Firstly, I want to set out that I fully support the Government in their commitment in ensuring that unaccompanied children who are seeking protection in an EU Member State can continue to be reunited with specified family members who are in the UK, as well as children in the UK with family in the European Union.
The UK is doing more than most EU countries in this area. The UK had the third-highest intake of all asylum claims from unaccompanied children in the EU. Further to this, the UK has granted protection to around 41,000 children since 2010 and over 7,500 children during 2019 alone. The UK’s Vulnerable Persons Resettlement Scheme has resettled over 18,000 people since 2014, half of whom are children.
The UK Government remains committed to relocating the specified 480 unaccompanied children to the UK under section 67 of the Immigration Act 2016, also known as ‘the Dubs Amendment’, as soon as possible. Section 67 is not about family reunification. Delivering section 67 is not affected by the change being proposed in the Withdrawal Agreement Bill nor by our exit from the EU.
Furthermore, the new clause 37 in the EU Withdrawal Agreement is predominantly about clarifying the role of Government and Parliament in negotiations. The statutory obligation to negotiate is removed by this amendment, thus allowing the traditional division between Government and Parliament to be restored. This allows the UK Government to be flexible across all policy areas during the negotiations.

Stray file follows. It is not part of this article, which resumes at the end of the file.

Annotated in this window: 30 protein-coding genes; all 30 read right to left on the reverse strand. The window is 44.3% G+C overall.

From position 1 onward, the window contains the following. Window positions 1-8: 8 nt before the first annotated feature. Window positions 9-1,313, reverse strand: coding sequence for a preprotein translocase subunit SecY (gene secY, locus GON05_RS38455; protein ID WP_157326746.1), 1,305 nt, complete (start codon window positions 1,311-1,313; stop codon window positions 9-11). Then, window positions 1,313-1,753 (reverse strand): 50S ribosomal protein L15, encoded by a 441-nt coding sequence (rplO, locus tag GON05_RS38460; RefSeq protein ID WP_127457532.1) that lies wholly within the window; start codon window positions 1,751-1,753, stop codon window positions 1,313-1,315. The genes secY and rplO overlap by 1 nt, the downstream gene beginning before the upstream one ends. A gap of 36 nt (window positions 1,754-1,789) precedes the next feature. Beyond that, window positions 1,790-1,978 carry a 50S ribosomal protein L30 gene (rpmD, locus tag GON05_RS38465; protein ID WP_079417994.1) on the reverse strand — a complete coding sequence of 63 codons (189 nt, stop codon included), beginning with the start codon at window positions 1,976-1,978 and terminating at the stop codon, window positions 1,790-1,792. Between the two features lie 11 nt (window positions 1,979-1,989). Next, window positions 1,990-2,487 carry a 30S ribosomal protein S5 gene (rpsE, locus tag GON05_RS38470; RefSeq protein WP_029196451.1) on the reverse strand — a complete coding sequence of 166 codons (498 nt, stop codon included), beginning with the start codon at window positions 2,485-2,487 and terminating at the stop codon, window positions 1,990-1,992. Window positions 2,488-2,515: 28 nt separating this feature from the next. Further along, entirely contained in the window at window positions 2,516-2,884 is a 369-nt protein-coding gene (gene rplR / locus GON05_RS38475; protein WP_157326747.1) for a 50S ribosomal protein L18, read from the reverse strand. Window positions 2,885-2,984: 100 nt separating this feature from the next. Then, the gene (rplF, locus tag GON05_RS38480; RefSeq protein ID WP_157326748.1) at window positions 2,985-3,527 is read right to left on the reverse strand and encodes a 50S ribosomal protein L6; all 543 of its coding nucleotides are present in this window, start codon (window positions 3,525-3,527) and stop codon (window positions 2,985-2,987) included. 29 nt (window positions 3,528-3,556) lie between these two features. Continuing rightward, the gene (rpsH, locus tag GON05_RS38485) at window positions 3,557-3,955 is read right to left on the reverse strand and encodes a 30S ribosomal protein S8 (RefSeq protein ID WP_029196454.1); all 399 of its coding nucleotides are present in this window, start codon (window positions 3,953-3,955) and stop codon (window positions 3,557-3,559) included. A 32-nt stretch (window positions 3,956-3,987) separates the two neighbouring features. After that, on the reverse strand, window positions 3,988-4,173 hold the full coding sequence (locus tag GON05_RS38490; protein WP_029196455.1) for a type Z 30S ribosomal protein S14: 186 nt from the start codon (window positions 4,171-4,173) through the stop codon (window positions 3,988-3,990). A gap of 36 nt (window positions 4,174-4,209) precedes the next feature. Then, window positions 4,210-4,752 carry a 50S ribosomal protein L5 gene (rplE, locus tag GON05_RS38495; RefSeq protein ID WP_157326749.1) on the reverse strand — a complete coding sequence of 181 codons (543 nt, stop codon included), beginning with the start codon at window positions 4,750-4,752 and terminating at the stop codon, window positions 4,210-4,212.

A statutory obligation to negotiate with the EU does not ensure an agreement is reached, as it still requires UK as well as EU agreement at a time of complex negotiations. The new clause instead requires the Government to make a statement to Parliament on its policy regarding any future arrangements between the UK and the EU that concerns family reunification for unaccompanied children.
Rest assured that the Government has already made efforts to begin negotiations on this issue, with the Home Secretary writing to the European Commission on 22nd October 2019 inviting the EU to begin discussions. The UK will continue to champion international protection for the most vulnerable. The new global resettlement scheme will begin later this year and commits to resettling 5,000 of the worlds most vulnerable refugees in the schemes first year alone. Like the UK’s Vulnerable Persons Resettlement Scheme, it is expected that half of this number will be children. I am pleased to say that this new programme will broaden the geographical focus beyond the Middle East and North Africa, allowing the UK to offer truly global protection to the most vulnerable.